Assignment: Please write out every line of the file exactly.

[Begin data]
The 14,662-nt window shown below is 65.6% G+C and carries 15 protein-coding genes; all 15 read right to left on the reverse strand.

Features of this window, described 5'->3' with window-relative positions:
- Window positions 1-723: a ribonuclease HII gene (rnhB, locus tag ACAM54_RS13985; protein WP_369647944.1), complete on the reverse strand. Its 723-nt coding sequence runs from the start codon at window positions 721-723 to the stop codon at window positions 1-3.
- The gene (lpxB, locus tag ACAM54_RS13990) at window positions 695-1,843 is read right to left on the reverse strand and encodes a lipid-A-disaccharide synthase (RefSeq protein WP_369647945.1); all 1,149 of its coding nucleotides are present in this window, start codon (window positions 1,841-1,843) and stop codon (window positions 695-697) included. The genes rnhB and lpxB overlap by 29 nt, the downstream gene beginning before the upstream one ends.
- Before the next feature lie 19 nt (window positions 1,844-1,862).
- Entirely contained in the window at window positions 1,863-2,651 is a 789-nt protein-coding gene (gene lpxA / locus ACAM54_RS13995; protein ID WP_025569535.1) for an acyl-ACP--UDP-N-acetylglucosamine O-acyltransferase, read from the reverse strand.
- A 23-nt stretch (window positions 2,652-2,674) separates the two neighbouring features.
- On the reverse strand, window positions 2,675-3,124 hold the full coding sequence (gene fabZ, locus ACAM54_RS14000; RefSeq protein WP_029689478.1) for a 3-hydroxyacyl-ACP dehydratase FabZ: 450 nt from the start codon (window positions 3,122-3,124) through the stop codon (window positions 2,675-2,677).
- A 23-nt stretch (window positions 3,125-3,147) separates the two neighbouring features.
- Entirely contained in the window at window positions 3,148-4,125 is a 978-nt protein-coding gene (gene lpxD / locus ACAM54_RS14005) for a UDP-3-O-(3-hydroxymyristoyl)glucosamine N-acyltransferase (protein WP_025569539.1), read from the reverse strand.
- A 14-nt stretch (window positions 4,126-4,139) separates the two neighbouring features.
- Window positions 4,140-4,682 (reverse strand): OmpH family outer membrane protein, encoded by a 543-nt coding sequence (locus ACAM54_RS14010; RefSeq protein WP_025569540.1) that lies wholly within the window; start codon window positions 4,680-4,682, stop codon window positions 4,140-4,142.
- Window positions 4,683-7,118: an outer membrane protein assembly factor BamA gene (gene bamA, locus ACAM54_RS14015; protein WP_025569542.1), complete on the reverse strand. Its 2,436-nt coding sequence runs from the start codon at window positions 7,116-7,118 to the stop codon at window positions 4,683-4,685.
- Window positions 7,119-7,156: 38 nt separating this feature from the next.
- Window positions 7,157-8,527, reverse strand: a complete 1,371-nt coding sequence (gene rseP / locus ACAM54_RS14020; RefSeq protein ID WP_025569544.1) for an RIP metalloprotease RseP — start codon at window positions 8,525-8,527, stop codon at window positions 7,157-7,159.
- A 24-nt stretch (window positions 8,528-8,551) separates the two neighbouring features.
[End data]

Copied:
The 14,662-nt window shown below is 65.6% G+C and carries 15 protein-coding genes; all 15 read right to left on the reverse strand.

Features of this window, described 5'->3' with window-relative positions:
- Window positions 1-723: a ribonuclease HII gene (rnhB, locus tag ACAM54_RS13985; protein WP_369647944.1), complete on the reverse strand. Its 723-nt coding sequence runs from the start codon at window positions 721-723 to the stop codon at window positions 1-3.
- The gene (lpxB, locus tag ACAM54_RS13990) at window positions 695-1,843 is read right to left on the reverse strand and encodes a lipid-A-disaccharide synthase (RefSeq protein WP_369647945.1); all 1,149 of its coding nucleotides are present in this window, start codon (window positions 1,841-1,843) and stop codon (window positions 695-697) included. The genes rnhB and lpxB overlap by 29 nt, the downstream gene beginning before the upstream one ends.
- Before the next feature lie 19 nt (window positions 1,844-1,862).
- Entirely contained in the window at window positions 1,863-2,651 is a 789-nt protein-coding gene (gene lpxA / locus ACAM54_RS13995; protein ID WP_025569535.1) for an acyl-ACP--UDP-N-acetylglucosamine O-acyltransferase, read from the reverse strand.
- A 23-nt stretch (window positions 2,652-2,674) separates the two neighbouring features.
- On the reverse strand, window positions 2,675-3,124 hold the full coding sequence (gene fabZ, locus ACAM54_RS14000; RefSeq protein WP_029689478.1) for a 3-hydroxyacyl-ACP dehydratase FabZ: 450 nt from the start codon (window positions 3,122-3,124) through the stop codon (window positions 2,675-2,677).
- A 23-nt stretch (window positions 3,125-3,147) separates the two neighbouring features.
- Entirely contained in the window at window positions 3,148-4,125 is a 978-nt protein-coding gene (gene lpxD / locus ACAM54_RS14005) for a UDP-3-O-(3-hydroxymyristoyl)glucosamine N-acyltransferase (protein WP_025569539.1), read from the reverse strand.
- A 14-nt stretch (window positions 4,126-4,139) separates the two neighbouring features.
- Window positions 4,140-4,682 (reverse strand): OmpH family outer membrane protein, encoded by a 543-nt coding sequence (locus ACAM54_RS14010; RefSeq protein WP_025569540.1) that lies wholly within the window; start codon window positions 4,680-4,682, stop codon window positions 4,140-4,142.
- Window positions 4,683-7,118: an outer membrane protein assembly factor BamA gene (gene bamA, locus ACAM54_RS14015; protein WP_025569542.1), complete on the reverse strand. Its 2,436-nt coding sequence runs from the start codon at window positions 7,116-7,118 to the stop codon at window positions 4,683-4,685.
- Window positions 7,119-7,156: 38 nt separating this feature from the next.
- Window positions 7,157-8,527, reverse strand: a complete 1,371-nt coding sequence (gene rseP / locus ACAM54_RS14020; RefSeq protein ID WP_025569544.1) for an RIP metalloprotease RseP — start codon at window positions 8,525-8,527, stop codon at window positions 7,157-7,159.
- A 24-nt stretch (window positions 8,528-8,551) separates the two neighbouring features.